Carole Cusack: Invented Religions

Long-term readers (or perhaps “reader” would be more accurate) will remember me hinting at a SECRET PROJECT over the last few months. Well, that project is secret no more – On the website, we’re publishing a weekly interview with leading scholars on cutting-edge research, important themes and paradigmatic methodologies in the contemporary social-scientific study of religion. They’re designed to get the interesting points across without being dry, long-winded or riddled with jargon. We’re hoping it will build over time into a great resource for undergraduate students and interested members of the public. We are also publishing other features and resources of use to young religious studies scholars like myself (ahem).

I suspect that readers of this blog will be particularly interested in hearing Carole Cusack  (Associate Professor in Studies in Religion at the University of Sydney) discussing “Invented Religions”. What is an “Invented Religion”? Why should scholars take these religions seriously? What makes these “inventions” different from the revelations in other religions? Discussion flows through Discordianism, the Church of the Flying Spaghetti Monster, Scientology, Jediism and the New Atheism – and demonstrates how the works of authors such as Robert A. Heinlein can be transformed by others and take on a life of their own. In her own words, “This is a fiction so good it should be true…” Listen here to stream it, or you can find it on itunes here. If you enjoy it, please subscribe and tell your friends.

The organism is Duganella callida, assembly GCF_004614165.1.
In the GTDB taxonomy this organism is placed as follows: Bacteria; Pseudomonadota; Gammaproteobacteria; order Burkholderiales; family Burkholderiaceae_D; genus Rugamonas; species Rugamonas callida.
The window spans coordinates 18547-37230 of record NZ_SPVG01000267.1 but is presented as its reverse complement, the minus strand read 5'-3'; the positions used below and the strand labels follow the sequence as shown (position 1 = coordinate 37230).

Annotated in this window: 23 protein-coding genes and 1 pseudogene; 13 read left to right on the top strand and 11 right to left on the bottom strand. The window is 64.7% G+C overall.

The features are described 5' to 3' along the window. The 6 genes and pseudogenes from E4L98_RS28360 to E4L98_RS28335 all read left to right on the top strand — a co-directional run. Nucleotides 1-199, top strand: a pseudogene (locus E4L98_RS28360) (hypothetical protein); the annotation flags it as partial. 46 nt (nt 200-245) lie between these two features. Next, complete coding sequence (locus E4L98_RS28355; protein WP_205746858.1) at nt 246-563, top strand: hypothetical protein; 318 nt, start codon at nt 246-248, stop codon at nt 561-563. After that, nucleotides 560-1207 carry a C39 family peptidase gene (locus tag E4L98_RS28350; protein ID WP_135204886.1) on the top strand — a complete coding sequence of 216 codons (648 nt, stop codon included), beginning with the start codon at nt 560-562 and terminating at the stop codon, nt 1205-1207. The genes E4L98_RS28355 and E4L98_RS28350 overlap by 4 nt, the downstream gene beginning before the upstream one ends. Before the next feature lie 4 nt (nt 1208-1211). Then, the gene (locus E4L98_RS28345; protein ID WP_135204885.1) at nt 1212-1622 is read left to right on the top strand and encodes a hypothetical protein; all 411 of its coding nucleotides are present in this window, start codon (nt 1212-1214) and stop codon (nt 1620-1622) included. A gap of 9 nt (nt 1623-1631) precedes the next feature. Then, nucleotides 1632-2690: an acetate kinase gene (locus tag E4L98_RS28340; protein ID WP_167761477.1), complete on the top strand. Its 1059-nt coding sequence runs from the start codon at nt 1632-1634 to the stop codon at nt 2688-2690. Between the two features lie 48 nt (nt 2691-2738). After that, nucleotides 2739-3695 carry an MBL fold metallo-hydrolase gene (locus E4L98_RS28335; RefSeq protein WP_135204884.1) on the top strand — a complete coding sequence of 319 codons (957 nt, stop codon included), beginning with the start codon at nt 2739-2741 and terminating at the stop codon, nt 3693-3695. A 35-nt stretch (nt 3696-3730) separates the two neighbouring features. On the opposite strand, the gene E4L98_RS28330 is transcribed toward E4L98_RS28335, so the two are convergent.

Also of interest is this response to Foster Gamble’s Thrive movie, which I blogged about recently, by sceptical blogger Muertos. Although his debunking agenda is obviously different to my approach, he comes to some interesting conclusions which we are very much in agreement with, regarding the meaning of this blend of New Age spirituality and NWO conspiracy theories. A short extract follows, but I recommend you read the whole thing:

Once you start to consider Thrive from this angle, everything falls into place. It suddenly makes sense why Thrive carefully strokes the various tropes of New Age belief systems: UFOs, ancient astronauts, alt-med miracle cures, benevolent aliens and magical free energy machines. It also makes sense why, once the movie has proclaimed its sympathy with these themes, it turns on a fire hose of conspiracy craziness, theory after theory thrown willy-nilly at the audience in an attempt to make one or more of them stick. The movie’s point, therefore, is this: “The reason that our New Age beliefs haven’t transformed the world is because the evil conspirators are thwarting us.”

This also explains why Thrive’s supporters aren’t generally swayed by factual arguments or applications of logic and critical thinking. The point is not to establish literal, verifiable truth (though the film seems, on the surface, to want to do this as well). The point is to validate an essentially spiritual belief system. At its core, then, seen from this angle, Thrive is basically a religious text. A Thrive supporter is no more likely to abandon his support for the film, when presented evidence that crop circles are terrestrial in origin or the Global Domination Agenda does not exist, than a Mormon is to leave the Church of Latter-Day Saints when told that there is no archaeological evidence that the Nephites and Lamanites actually existed.